The Center fosters faculty-led projects that connect scholars and humanists across traditional academic departmental boundaries and disciplinary methods.
Click the + links below to learn more about current research groups.
Since 2015, the Committee for African Studies has overseen the increasing awareness of Africa-related programming at UCR. Project events bring together the increasing number of faculty studying Africa to build community and to raise the profile of African Studies at UCR. The primary goal in 2019-2020 is to nurture an intellectual community among African Studies faculty and graduate students by hosting a brown-bag series and guest lecturers, convening of the Working Group of African Political Economy, and supporting the Inland Empire’s Ultimate Doundounba Festival.
Ademide Adelusi-Adeluyi (Assistant Professor, History)
Jody Benjamin (Assistant Professor, History)
Kim Yi Dionne (Assistant Professor, Political Science)
Derick Fay (Associate Professor, Anthropology)
Jade Sasser (Associate Professor, Gender and Sexuality Studies)
Anthonia Kalu (Professor, Comparative Languages and Lit./Gender and Sexuality)
Yolanda Moses (Professor, Anthropology)
Worku Nida (Assistant Professor, Anthropology)
Makeda Parker (Lecturer, Dance / Theater, Film and Digital Production)
Jennifer Syvertsen (Assistant Professor, Anthropology)
Learn more at africanstudies.ucr.edu
The “Being Human” initiative aims to establish a novel interdisciplinary platform for dialogue among humanists, scientists, engineers, medical professionals and others at UCR. Through a variety of formats, including mini-labs, thematic events & lectures, and working groups, the project will bring researchers across campus together in short- or long-term research partnerships intended to spark cross-campus collaborations and to seed larger grant initiatives.
The first project for 2020-21, Interdisciplinary Mini-Labs, invites proposals for topics related to the theme ‘Being Human’, to be investigated at both conceptual and problem-solving levels. Each lab consists of 3 to 5 faculty investigators from colleges and schools at UCR, with at least one member from CHASS and one or more members from the BCOE, CNAS, or the School of Medicine. They will meet over one quarter and will deliver an in-depth position paper at the conclusion of its study that outlines the work conducted, an assessment of the interdisciplinary efforts, and the potential for future collaboration.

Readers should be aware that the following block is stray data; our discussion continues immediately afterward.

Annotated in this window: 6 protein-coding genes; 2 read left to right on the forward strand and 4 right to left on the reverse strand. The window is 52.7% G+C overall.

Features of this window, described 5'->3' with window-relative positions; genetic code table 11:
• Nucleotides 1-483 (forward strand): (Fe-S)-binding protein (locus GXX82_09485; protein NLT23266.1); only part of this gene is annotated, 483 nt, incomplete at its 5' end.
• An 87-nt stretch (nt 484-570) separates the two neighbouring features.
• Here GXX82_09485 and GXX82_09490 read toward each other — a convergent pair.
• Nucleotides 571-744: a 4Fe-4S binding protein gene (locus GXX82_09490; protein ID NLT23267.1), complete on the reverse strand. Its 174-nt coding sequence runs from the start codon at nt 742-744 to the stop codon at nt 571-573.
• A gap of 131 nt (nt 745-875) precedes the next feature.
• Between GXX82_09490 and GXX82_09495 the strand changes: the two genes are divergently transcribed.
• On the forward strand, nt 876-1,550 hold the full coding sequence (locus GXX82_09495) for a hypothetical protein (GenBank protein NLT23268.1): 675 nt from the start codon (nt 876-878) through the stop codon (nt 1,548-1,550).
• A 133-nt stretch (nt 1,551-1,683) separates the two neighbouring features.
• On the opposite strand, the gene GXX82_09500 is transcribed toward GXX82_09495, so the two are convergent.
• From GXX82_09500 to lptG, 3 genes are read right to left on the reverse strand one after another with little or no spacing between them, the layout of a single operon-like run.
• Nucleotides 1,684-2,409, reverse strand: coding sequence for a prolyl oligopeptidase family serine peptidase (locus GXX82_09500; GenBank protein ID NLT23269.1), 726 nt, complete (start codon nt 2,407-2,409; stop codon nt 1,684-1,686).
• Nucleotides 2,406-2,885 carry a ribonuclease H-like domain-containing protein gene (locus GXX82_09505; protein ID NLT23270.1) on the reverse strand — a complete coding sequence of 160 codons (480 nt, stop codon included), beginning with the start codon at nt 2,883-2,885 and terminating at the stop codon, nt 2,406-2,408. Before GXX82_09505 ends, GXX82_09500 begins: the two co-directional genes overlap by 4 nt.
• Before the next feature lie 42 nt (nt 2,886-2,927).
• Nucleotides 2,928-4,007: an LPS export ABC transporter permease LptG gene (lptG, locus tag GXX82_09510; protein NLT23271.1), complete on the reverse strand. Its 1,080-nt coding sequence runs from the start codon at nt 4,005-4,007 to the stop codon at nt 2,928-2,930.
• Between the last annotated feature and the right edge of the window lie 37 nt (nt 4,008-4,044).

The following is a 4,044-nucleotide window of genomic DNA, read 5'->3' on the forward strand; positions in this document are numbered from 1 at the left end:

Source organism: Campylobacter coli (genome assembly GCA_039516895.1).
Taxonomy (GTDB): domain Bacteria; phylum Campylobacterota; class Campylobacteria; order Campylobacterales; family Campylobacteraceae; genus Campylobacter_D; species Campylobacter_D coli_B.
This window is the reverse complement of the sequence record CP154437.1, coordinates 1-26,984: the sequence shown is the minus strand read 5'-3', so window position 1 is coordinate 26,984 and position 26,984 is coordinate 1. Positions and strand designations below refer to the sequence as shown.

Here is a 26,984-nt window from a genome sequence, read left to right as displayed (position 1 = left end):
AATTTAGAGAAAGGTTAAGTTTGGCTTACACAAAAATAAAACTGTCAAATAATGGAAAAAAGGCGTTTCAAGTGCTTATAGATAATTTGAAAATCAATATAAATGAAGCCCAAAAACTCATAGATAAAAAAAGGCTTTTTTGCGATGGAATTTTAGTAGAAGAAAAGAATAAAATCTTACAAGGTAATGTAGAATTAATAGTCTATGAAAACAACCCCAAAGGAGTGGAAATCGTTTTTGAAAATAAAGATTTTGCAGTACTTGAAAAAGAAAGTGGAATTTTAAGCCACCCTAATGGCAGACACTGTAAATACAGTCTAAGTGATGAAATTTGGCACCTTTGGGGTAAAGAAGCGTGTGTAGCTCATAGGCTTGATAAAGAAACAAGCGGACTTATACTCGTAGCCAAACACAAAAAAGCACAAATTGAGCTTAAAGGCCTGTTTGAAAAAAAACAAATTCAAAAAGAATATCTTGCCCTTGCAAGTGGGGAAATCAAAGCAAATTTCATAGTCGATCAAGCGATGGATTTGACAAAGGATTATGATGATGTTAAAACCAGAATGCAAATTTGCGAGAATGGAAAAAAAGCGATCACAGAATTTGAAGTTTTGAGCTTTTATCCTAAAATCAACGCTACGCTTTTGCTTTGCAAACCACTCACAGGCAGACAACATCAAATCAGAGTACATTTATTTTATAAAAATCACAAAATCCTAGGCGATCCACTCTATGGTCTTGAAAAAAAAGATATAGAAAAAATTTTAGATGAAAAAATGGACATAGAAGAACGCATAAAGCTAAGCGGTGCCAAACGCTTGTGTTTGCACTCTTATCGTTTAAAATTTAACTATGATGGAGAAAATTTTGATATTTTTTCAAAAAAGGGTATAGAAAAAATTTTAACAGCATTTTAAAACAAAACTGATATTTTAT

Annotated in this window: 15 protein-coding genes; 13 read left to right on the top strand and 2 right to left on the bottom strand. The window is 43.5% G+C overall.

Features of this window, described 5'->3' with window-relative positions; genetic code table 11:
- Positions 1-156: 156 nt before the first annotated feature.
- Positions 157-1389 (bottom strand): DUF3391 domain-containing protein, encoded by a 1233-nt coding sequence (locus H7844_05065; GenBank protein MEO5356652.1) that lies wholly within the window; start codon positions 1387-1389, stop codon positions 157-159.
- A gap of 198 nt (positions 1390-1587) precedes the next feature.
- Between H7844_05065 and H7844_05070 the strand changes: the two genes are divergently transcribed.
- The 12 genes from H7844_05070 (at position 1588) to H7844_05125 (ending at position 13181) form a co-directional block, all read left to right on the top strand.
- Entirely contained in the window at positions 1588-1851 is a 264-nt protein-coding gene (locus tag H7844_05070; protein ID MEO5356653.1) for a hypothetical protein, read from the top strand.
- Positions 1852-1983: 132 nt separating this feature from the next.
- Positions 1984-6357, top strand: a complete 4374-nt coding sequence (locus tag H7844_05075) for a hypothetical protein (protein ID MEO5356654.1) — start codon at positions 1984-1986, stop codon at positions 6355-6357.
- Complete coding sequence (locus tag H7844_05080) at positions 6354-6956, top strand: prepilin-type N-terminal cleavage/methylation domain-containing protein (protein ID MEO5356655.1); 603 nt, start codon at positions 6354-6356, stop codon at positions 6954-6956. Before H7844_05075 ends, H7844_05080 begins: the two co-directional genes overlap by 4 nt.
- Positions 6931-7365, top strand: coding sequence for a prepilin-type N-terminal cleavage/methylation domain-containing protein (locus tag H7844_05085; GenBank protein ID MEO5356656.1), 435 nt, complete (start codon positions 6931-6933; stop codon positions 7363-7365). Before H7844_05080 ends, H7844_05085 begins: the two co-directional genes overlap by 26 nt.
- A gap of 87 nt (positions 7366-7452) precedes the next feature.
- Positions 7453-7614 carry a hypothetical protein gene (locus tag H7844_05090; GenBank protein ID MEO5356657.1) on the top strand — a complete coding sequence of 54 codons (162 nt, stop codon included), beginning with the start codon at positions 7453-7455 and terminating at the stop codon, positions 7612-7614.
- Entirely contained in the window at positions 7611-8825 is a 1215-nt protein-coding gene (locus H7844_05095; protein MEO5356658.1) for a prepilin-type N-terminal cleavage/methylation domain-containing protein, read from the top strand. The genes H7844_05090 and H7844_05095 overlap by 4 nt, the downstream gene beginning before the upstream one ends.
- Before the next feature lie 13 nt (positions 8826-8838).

The project is supported by the Center for Ideas and Society and the UCR offices of Research and Economic Development and International Affairs.
Jeanette Kohl (Art History)
An outgrowth of the successful UCR Polical Economy Seminars, this project will develop collaborations among UCR students and faculty engaged in theoretically informed empirical research on political economy. Through a series of workshops, students and faculty will (1) present ongoing research in a formal context designed to elicit interdisciplinary feedback; (2) address common problems from specific disciplinary perspectives as a vehicle for developing interdisciplinary solutions to such problems, including collaborative research projects across departments; and (3) promote the development of excellence in independent graduate student research by providing a venue for feedback and exposure to world-class state of the art research in political economy.
Organizer: Matthew Mahutga (Sociology)
The UCR Global 19th Century Workshop’s program, supported by CIS since 2015, continues in 2020-21 with a newly updated format for sharing and revising path-breaking interdisciplinary research for publication. A series of four Zoom virtual roundtable discussions will be held throughout the year involving presentations from the UCR Global 19th Century faculty organizers, four UCR Graduate Student Fellows, and four invited faculty guest presenters. UCR faculty discussants will be invited to moderate. This roundtable format builds on our past highly successful Works-In-Progress Roundtables, held in September 2017 and 2019. It will continue our practice of inviting scholars who work on the 19th century to UCR to publicly present on topics of wide interdisciplinary interest.